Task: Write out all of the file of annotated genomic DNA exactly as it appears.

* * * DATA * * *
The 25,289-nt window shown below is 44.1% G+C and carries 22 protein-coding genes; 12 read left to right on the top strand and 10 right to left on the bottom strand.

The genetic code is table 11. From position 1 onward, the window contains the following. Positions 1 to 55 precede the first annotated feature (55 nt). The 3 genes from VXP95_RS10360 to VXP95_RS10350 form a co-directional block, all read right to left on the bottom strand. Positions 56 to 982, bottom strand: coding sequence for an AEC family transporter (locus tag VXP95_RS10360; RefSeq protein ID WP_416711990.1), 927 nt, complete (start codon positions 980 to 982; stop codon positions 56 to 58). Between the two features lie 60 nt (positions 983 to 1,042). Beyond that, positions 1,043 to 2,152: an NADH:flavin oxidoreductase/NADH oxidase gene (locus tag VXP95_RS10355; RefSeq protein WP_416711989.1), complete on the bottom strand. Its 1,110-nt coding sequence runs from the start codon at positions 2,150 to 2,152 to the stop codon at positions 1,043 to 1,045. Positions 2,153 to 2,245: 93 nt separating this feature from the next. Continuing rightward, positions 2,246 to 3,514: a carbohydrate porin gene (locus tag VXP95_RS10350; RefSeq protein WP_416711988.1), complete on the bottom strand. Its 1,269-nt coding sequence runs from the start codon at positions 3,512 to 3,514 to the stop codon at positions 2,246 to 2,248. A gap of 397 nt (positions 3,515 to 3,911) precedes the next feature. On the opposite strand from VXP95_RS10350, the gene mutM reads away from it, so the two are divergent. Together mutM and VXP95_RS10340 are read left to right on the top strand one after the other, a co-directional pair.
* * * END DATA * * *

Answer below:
The 25,289-nt window shown below is 44.1% G+C and carries 22 protein-coding genes; 12 read left to right on the top strand and 10 right to left on the bottom strand.

The genetic code is table 11. From position 1 onward, the window contains the following. Positions 1 to 55 precede the first annotated feature (55 nt). The 3 genes from VXP95_RS10360 to VXP95_RS10350 form a co-directional block, all read right to left on the bottom strand. Positions 56 to 982, bottom strand: coding sequence for an AEC family transporter (locus tag VXP95_RS10360; RefSeq protein ID WP_416711990.1), 927 nt, complete (start codon positions 980 to 982; stop codon positions 56 to 58). Between the two features lie 60 nt (positions 983 to 1,042). Beyond that, positions 1,043 to 2,152: an NADH:flavin oxidoreductase/NADH oxidase gene (locus tag VXP95_RS10355; RefSeq protein WP_416711989.1), complete on the bottom strand. Its 1,110-nt coding sequence runs from the start codon at positions 2,150 to 2,152 to the stop codon at positions 1,043 to 1,045. Positions 2,153 to 2,245: 93 nt separating this feature from the next. Continuing rightward, positions 2,246 to 3,514: a carbohydrate porin gene (locus tag VXP95_RS10350; RefSeq protein WP_416711988.1), complete on the bottom strand. Its 1,269-nt coding sequence runs from the start codon at positions 3,512 to 3,514 to the stop codon at positions 2,246 to 2,248. A gap of 397 nt (positions 3,515 to 3,911) precedes the next feature. On the opposite strand from VXP95_RS10350, the gene mutM reads away from it, so the two are divergent. Together mutM and VXP95_RS10340 are read left to right on the top strand one after the other, a co-directional pair.